Taking control and staying on top of your health has never been more important than it is today. And this is a sentiment that we believe Sherese Powers, a 32 year old licensed practical nurse and mother of two from Columbia, South Carolina, would agree with. 

Back in 2020, Powers began suffering from debilitating chest pain which felt like a “terrible heartburn.” In an interview with Essence, she explained “when they would come, they would last for about an hour or so, and they were excruciating pain.” But since Powers had an eleven year long career in the medical field, she knew that the chest pains couldn’t be a sign of a heart attack. Still, she recalls that she “just knew that something wasn’t right.”

Powers explained the chest pain to her doctor, and although she had lab tests conducted, her results, surprisingly, came back normal. This led her doctor to simplify her chest pains to “anxiety attacks stemming from the stress of being a single parent working and in nursing school full-time.” 

Though this explanation briefly calmed her, soon after Powers began also having bladder issues where she noticed that her bladder would be “abnormally full.” After visiting a urologist, they still couldn’t target the reason behind the issue, and Powers continued taking Tylenol and Aspirin to manage her chest pain. 

Finally, one morning Powers would get dropped off at a hospital to take a COVID test for work.

She recalls, “I don’t remember being dropped off. Apparently, by the time I got to the emergency room, I had already completed the cycle of having a massive heart attack.” Two and a half months later, Powers would wake up from a medically induced coma. 

Afterwards, Powers would undergo open heart surgery which required her to have a heart pump “implanted” into her body to keep her alive. Then, after being released from the hospital, she would partake in physical therapy to learn how to walk again.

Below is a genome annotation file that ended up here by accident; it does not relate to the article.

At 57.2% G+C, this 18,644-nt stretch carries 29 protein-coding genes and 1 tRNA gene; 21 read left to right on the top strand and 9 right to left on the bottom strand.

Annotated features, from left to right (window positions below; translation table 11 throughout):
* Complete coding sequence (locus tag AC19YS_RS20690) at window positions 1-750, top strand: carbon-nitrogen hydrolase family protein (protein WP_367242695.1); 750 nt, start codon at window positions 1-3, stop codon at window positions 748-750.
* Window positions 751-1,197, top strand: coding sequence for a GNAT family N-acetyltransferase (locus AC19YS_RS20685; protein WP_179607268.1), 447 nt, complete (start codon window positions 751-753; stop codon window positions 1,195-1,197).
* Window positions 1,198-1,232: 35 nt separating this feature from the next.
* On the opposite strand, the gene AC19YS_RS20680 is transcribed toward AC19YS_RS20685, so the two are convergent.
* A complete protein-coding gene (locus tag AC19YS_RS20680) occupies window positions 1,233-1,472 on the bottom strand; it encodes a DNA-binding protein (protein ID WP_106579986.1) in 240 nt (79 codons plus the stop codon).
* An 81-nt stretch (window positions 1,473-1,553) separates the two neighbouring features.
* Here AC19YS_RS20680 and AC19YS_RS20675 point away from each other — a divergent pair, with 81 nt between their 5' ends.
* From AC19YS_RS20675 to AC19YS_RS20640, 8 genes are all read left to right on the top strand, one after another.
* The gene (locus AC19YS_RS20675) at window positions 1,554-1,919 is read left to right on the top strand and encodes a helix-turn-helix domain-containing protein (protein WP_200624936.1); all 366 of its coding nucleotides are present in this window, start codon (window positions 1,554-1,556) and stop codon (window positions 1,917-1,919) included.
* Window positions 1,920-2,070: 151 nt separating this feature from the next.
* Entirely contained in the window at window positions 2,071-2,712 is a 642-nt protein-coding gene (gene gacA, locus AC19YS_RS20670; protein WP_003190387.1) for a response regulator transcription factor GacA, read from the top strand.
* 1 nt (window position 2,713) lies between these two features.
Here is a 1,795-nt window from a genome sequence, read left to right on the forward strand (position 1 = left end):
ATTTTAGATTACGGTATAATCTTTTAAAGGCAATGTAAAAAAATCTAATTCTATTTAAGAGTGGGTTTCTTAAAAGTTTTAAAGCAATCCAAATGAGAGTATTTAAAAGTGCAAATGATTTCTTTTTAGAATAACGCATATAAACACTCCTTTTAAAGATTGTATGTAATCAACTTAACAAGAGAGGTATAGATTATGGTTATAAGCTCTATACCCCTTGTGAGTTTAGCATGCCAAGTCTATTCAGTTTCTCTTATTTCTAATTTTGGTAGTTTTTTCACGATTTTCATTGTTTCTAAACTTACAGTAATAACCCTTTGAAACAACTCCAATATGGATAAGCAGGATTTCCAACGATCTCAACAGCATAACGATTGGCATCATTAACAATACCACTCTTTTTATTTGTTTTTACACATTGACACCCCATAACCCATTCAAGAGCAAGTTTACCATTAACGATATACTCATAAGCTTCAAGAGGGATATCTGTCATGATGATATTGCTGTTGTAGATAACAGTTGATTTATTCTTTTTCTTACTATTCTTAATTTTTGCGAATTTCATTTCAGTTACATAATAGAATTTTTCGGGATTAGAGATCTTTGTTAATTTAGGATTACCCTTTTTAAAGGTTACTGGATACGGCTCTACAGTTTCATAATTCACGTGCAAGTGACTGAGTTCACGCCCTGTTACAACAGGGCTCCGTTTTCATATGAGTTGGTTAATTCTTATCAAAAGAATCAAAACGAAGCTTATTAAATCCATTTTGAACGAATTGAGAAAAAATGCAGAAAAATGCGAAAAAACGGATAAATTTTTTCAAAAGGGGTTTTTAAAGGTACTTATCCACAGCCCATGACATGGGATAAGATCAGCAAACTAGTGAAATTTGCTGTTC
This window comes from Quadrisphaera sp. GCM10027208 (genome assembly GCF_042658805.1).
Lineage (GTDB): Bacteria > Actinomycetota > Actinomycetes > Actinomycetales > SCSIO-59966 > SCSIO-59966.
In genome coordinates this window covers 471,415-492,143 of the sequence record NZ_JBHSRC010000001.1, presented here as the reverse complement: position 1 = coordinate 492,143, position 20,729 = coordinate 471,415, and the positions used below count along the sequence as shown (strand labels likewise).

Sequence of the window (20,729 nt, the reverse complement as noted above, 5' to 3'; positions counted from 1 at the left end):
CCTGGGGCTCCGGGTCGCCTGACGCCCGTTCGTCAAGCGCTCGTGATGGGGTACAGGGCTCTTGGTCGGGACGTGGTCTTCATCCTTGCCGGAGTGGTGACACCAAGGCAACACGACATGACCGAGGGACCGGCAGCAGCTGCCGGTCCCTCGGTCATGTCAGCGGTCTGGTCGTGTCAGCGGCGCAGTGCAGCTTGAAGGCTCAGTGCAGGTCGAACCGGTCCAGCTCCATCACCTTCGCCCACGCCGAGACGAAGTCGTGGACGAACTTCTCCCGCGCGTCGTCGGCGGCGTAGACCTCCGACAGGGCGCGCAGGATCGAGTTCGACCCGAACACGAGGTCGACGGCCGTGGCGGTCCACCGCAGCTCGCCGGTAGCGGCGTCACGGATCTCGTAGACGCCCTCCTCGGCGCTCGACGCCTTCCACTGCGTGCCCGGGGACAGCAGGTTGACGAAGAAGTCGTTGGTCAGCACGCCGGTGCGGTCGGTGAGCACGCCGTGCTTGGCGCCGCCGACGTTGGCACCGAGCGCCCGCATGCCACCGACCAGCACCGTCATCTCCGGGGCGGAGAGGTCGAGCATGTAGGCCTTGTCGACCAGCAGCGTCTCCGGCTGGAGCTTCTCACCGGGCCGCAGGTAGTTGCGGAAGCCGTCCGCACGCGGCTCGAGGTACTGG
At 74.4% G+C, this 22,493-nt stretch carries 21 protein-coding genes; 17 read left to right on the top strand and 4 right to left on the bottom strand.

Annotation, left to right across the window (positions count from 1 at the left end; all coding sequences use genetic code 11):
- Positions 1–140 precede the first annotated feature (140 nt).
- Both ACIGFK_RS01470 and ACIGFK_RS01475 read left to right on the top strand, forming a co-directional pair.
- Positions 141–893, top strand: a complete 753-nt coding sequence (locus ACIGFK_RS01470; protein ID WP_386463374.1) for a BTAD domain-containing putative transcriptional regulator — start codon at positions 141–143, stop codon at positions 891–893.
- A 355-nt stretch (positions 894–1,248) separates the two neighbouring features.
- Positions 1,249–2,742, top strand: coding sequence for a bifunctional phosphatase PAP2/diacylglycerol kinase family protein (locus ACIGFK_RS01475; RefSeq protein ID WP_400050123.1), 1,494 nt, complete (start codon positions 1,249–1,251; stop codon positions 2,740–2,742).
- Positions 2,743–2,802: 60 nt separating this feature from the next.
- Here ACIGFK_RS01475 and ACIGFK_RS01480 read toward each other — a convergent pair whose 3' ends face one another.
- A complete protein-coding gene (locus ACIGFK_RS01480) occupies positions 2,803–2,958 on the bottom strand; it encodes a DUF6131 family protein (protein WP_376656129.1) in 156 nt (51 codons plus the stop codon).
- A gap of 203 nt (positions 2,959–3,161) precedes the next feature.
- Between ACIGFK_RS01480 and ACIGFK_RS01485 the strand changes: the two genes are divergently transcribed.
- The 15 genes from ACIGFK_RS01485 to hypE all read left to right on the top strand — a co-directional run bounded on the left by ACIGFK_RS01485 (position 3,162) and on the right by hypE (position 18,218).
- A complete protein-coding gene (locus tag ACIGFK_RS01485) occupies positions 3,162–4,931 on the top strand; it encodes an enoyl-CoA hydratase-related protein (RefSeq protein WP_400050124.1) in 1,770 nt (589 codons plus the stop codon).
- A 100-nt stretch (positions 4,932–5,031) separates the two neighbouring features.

Reflecting on this terrible health scare has led Powers to conclude that, “there were steps that could have been taken to prevent this. I could have had something less severe than this but no one listened to me. I went to an emergency room, I’ve been to my primary doctor, I’ve been to a urologist, I’ve been to cardiologist and no one wanted to listen to me. And this is what happened. I could have died.”

Today, Powers has to use Abbott’s HeartMate3 left ventricular assist device, which weighs approximately six pounds and follows her everywhere, to help pump blood from her left ventricle to the rest of her body. Despite her medical battle, she was able to complete her nursing studies and now works at a long-term care facility, hoping to save lives by sharing her story. 

“Listen to your body. Go get help, seek help, get regular checkups. Just because you don’t have a family history of something, don’t think that it can’t start with you… If you feel in your heart that something is wrong when something isn’t right, seek a second opinion, a third opinion, do whatever you have to do to get answers that you need because it's your life.”

Did you know that February is Heart Awareness Month? Here’s four ways that you can help spread knowledge about the impact of cardiovascular disease.